bitter fight.
votes in from most of the
IWithon
WI
local,
nt Lui
Is May *22, Randolph had
piled up a “safe” lead of 7000 votes
over C. G. Sparkman of Detroit.
Official ballot count will not take
place until May 27.
Named Director
Champaign-Urbana, III.—Dr. W.
Ellison Chalmers has been named
director of the University of Illi,
noia Institute of Labor and Indus
trial Relations. The institute is
growing in service to AFL unions
in the area and Dr. Chalmers is
widely known to AFL members
for his work at Illinois and in the
U.S. Labor Department, Medita
tion Service and the lnt*?rnational
Labor Organization.
OBITUARIES
SIMON J. DUKE
Simon J. Duke, 1055 Dresden
Ave., died May 30 in the Ohio Val
ley General Hospital in Wheeling,
following a five-month illness. He
was 61.
Mr. Duke was born in East Liv
erpool and spent his lifetime here.
He was a kiln drawer and was em
ployed at Plant 6 of the Homer
Laughlin China Co. He was a mem
ber of Local Union 17, National
Brotherhood of Operative Potters.
He leaves his widow, Mrs. Har
riet Elizabeth Carnes Duke two
sons, Earl Duke and Warren Duke
of East Liverpool five daughters,
Mrs. Rena Pugh of Chester, Mrs.
Isabell Clendenning and Mrs. Ruth
Thornberry of Newell, Mrs. Mar
jorie Conkle of East Liverpool,
and Miss Dorothy Duke at home
a brother, Thomas Duke and a sis
ter Mrs. Mary Haught, both of
East Liverpool, and six grand
children.
TV Set Makers
Urged To Include
FM Reception
Washington (LPA*)—Television
manufacturers could save radio and
give consumers greater entertain
ment value if more of them would
equip television sets to receive FM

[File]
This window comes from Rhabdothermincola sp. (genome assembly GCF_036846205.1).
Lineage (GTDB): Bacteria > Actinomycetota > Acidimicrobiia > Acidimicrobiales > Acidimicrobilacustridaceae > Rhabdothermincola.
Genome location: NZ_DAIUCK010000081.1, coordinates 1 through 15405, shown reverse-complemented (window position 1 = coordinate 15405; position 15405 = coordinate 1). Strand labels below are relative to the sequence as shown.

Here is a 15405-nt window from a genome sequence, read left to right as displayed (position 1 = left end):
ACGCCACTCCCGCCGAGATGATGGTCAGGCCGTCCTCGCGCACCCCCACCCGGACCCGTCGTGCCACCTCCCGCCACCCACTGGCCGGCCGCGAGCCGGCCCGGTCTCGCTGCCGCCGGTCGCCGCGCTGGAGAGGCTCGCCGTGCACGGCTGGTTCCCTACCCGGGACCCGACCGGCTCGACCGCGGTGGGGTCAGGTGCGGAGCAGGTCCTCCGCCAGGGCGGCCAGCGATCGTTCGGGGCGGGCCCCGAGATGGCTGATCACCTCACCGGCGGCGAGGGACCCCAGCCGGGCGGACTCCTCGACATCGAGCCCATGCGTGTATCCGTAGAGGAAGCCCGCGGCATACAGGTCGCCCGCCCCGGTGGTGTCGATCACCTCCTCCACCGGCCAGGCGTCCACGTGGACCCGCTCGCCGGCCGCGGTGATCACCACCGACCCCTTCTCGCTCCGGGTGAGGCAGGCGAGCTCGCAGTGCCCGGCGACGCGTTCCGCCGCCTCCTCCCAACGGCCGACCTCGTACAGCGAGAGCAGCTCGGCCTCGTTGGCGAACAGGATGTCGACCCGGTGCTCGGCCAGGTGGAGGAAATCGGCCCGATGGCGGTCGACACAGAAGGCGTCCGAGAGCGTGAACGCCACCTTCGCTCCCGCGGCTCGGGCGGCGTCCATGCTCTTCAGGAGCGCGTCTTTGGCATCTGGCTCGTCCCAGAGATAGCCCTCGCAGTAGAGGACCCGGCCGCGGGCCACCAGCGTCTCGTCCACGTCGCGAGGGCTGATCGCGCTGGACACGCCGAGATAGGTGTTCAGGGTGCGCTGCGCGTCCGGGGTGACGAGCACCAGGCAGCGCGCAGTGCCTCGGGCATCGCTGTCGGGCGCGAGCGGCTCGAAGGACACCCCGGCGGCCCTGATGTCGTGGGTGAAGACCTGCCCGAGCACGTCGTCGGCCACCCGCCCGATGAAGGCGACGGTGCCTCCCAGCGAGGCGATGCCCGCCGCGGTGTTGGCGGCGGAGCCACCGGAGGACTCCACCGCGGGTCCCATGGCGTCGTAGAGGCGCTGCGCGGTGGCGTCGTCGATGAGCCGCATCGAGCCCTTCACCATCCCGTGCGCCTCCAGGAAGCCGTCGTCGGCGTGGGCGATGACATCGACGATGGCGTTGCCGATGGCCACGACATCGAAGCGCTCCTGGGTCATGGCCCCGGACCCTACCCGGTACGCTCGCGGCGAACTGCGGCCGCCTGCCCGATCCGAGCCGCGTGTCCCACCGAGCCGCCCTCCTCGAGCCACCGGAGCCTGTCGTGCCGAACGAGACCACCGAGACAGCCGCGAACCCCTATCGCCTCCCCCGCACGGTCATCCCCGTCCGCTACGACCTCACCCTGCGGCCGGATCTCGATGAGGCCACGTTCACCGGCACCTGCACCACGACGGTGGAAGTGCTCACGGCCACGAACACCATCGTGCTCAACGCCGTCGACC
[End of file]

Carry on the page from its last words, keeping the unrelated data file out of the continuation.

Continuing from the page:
radio broadcasts, according to Ed
ward L. Sellers of the National As
sociation of Broadcasters.
It’s a simple engineering matter,
Sellers points out. He says the as
sociation estimates it would cost a
manufacturer only $2 to $3 a set
and that the final added cost to the
consumer would be no more than
$10 including all taxes. He expects
independent engineering estimates
to confirm association figures.
The Broadcasters Association is
putting on a drive among manufac
turers in line with a resolution
adopted at its April convention. If
the campaign is successful. FM
stations owned by the International
Ladies Garment Workers Union
AFL and the United Auto Work
ers will be among the principal
beneficiaries. So will other small
FM stations which regularly put on
top-flight programs.
Sellers, who heads the associa
tion’s FM department, says that a
television set really is a modified
FM receiver. In fact the “sound”
part of television actually is FM.
Only hitch is that most television
sets are not equipped to receive
the wave lengths assigned to FM
radio broadcasts.
In fact, Sellers says, there is an
entire section in the middle of the
FM “band” which is omitted from
most television sets. This is the
section which includes the chan
nels assigned to FM radio stations.
If the section were included, and If
a couple of switches were added,
your television set would be an FM
radio too.
Including an AM radio however,
would be another and an expensive
matter, Sellers adds.
The resolution at the Broadcast
ers’ Association convention calling
for a campaign among manufac
turers to include full provision for
FM reception was introduced by
Morris Novik of New York, radio
consultant to both the ILGWU and
the UAW. It is expected that the
association will make a strong at
tempt to enlist the aid of members
of the Federal Communications
Commission in its campaign.
The ILGWU and UAW operates
FM stations in New York, Cleve
land, Detroit, Chattanooga and Los
Angeles.
2 Union Men On Charities Board
Chicago (LPA)—William A. Lee,
president of the Chicago Federa
tion of Labor and John Doherty,
international representative for the
United Steelworkers, have been
named to the board of the Catholic
Charities of Chicago.
Demand the Union Label.
THE POTTERS HERALD, EAST LIVERPOOL, OHIO
3000 Honored At
Anniversary Of
IBEW Local 134
Chicago (LPA)—Pins and scrolls
for 25 years or more of member
ship were presented to 3000 mem
bers of Local 134, International
Brotherhood of Electrical Workers,
at the 50th anniversary of the local